Two functional components of the hippocampal system
The present data, combined with the results from other recording and neuropsychological studies, indicate that the PHR contains the necessary coding elements for identifying individual stimuli, for maintaining individual stimulus representations across long delays, and for mediating specific match–nonmatch comparisons. By contrast, the hippocampus is not required for recognition of individual stimuli, and hippocampal neurons do not encode specific cues during recognition performance, nor do they show delay-related activity for specific memory cues. Studies using other tasks that require more elaborate memory processing, however, do indicate a role for the hippocampus, albeit one that may be qualitatively different from that of the PHR. Considerable evidence from studies on rats indicates the importance of the hippocampus in spatial memory processing (O’Keefe and Nadel, 1978; Nadel, 1991; Jarrard, 1993). These studies distinguish a critical role for the hippocampus whenever the animal must learn spatial relations among environmental stimuli and use the spatial layout of these cues to guide behavior. Correspondingly, hippocampal neuronal activity reflects the relevant spatial configuration of cues in animals exploring open fields (O’Keefe, 1976). Eichenbaum and colleagues (Eichenbaum et al., 1992; Cohen and Eichenbaum, 1993) have argued that the involvement of the hippocampus in learning stimulus organizations and using representations of relations among items should be extended to a broader scope of relational dimensions rather than only those of physical space. Indeed, recent evidence shows that selective damage to the hippocampus results in impairments in the flexible expression of learned odor organizations (Bunsey and Eichenbaum, 1996; Dusek and Eichenbaum, 1997). Correspondingly, hippocampal neuronal activity reflects a broad range of conjunctions or relations among cues that are relevant to performance in various tasks, even in DNMS tasks in which relational coding is not critical to task performance (Eichenbaum, 1996).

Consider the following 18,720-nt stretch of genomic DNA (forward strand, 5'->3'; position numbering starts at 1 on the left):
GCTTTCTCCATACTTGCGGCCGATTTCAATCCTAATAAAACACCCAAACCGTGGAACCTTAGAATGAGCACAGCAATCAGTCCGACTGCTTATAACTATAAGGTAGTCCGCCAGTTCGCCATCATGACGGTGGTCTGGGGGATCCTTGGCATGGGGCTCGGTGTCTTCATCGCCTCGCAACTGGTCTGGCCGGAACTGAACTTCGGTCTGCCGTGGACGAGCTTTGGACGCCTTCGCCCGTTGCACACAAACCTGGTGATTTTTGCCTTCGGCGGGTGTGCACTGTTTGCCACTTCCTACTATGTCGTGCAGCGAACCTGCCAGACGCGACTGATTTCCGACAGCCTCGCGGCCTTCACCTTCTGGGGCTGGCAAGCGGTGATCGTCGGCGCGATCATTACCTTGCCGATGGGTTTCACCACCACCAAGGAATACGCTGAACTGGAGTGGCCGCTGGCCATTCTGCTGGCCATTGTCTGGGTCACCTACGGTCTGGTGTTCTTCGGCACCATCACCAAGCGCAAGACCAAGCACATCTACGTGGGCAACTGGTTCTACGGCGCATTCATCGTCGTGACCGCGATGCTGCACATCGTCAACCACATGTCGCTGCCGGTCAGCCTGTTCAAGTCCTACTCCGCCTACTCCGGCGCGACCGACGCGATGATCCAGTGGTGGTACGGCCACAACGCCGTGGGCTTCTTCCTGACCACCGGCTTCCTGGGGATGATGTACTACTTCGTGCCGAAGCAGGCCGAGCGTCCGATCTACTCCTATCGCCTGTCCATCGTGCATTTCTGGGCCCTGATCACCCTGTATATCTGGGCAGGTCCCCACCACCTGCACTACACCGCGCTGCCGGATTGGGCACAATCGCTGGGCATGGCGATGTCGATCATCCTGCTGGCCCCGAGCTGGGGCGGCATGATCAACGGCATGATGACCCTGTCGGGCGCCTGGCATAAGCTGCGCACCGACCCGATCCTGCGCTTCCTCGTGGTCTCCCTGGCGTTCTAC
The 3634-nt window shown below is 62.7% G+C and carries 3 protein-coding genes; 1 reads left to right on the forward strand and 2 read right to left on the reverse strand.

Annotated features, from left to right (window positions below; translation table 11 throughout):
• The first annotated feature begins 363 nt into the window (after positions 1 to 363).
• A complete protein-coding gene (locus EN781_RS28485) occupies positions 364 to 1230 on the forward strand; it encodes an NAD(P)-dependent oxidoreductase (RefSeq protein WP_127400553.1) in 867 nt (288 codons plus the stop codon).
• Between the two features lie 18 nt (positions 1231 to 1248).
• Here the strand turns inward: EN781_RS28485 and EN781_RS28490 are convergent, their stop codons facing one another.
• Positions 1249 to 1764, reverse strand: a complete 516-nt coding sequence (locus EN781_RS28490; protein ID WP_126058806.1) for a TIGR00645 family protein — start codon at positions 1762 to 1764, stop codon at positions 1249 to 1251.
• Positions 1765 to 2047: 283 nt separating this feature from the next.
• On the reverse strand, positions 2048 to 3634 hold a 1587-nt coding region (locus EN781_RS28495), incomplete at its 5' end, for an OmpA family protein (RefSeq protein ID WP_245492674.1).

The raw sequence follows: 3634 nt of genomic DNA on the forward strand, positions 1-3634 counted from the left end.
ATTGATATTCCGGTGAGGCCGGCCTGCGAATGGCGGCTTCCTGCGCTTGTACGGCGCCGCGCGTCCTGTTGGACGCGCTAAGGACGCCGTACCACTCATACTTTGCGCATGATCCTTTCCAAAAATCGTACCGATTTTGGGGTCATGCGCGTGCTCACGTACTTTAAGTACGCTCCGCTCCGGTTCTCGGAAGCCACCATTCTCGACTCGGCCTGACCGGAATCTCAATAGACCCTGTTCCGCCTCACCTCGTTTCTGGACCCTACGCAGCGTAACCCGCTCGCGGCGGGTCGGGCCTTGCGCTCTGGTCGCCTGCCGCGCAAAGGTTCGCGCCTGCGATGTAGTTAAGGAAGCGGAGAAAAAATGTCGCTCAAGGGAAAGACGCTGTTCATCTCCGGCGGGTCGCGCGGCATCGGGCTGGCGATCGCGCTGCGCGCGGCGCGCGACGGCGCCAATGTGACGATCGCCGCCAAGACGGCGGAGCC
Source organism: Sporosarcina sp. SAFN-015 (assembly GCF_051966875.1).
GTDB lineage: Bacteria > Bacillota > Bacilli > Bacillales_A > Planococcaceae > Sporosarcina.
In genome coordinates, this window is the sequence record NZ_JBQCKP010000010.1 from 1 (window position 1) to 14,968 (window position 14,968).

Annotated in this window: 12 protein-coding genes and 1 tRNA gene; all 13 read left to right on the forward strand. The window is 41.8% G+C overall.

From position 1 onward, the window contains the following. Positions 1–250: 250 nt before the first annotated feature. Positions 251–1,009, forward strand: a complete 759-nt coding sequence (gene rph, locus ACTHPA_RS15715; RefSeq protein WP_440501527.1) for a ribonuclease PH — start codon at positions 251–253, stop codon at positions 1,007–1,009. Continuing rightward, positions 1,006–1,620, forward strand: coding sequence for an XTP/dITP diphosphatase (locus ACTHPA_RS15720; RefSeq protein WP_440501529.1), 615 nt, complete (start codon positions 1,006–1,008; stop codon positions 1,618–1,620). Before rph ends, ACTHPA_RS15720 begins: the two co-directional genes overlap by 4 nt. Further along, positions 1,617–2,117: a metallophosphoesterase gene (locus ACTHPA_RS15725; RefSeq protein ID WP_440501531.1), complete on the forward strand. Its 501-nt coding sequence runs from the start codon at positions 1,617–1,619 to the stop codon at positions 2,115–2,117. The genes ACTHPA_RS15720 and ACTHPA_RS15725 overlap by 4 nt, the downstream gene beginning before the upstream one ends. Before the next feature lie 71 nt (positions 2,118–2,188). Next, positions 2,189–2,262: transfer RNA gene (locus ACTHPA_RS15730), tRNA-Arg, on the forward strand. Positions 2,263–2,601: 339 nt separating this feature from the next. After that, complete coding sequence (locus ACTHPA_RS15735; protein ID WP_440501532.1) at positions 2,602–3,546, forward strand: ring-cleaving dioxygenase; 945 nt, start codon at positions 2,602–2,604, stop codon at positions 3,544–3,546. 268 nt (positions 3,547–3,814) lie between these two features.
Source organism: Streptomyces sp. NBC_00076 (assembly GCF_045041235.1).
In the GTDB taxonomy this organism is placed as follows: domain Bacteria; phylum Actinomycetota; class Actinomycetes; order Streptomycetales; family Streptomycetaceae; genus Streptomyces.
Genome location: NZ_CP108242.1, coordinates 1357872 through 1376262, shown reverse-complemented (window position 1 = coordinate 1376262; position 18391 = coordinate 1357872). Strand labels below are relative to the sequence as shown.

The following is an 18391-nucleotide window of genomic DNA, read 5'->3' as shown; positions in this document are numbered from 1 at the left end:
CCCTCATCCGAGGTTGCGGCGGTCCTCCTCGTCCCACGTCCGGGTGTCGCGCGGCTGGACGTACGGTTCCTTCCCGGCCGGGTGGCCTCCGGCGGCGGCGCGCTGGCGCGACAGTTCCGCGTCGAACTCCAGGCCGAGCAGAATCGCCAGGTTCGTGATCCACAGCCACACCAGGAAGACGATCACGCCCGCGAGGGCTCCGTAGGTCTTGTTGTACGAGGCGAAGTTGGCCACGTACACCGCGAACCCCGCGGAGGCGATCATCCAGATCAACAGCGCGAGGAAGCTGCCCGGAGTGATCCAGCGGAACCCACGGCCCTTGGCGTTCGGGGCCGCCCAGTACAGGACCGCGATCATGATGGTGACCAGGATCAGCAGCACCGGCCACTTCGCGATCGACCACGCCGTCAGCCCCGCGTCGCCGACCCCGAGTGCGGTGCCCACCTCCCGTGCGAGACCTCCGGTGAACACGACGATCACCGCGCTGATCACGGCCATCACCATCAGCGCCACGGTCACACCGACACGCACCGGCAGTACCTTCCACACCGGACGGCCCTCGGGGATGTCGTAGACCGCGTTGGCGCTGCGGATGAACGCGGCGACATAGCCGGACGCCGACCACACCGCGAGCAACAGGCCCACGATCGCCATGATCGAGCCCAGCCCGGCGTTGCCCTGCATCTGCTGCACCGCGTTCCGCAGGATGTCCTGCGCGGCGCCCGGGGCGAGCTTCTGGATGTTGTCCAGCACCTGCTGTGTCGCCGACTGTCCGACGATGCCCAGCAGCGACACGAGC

These neuropsychological and neurophysiological findings are consistent with our proposal (Cohen and Eichenbaum, 1993; Eichenbaum et al., 1994;Eichenbaum et al., 1995) that the hippocampal system can be divided into at least two functionally distinct components: a PHR component that supports persistent representations of individual items and a hippocampal component that mediates representations of relevant stimulus relationships. During the course of most memory performances, these functions of the PHR and hippocampus likely operate cooperatively and interactively. The PHR may store single items and episodes and maintain persistent representations that are then accessed by the hippocampus for interleaving into relational organizations that are then stored in the cortex (Alvarez and Squire, 1994; McClelland et al., 1995).
Finally, the present data speak to the issue of what specific areas should be included within these functional components of the hippocampal region. The current observations indicated similar firing patterns of cells in the perirhinal cortex, lateral entorhinal cortex, and subiculum, suggesting that all of these areas might be considered functionally related. Other studies, however, have indicated that the subiculum should be considered part of the hippocampus, both from an anatomical view and from evidence for common function (Eichenbaum et al., 1994). When combined with the present data, and consistent with its intermediate position between the entorhinal cortex and hippocampus, these findings show that the subiculum may contribute to both functional mechanisms.
This work was supported by Grant MH51570 from the National Institute of Mental Health. We thank Emma Wood and Pablo Alvarez for their comments on an earlier version of this manuscript.
Correspondence should be addressed to Dr. Howard Eichenbaum, Laboratory of Cognitive Neurobiology, Department of Psychology, Boston University, 64 Cummington Street, Boston, MA 02215. recognize the sample by selecting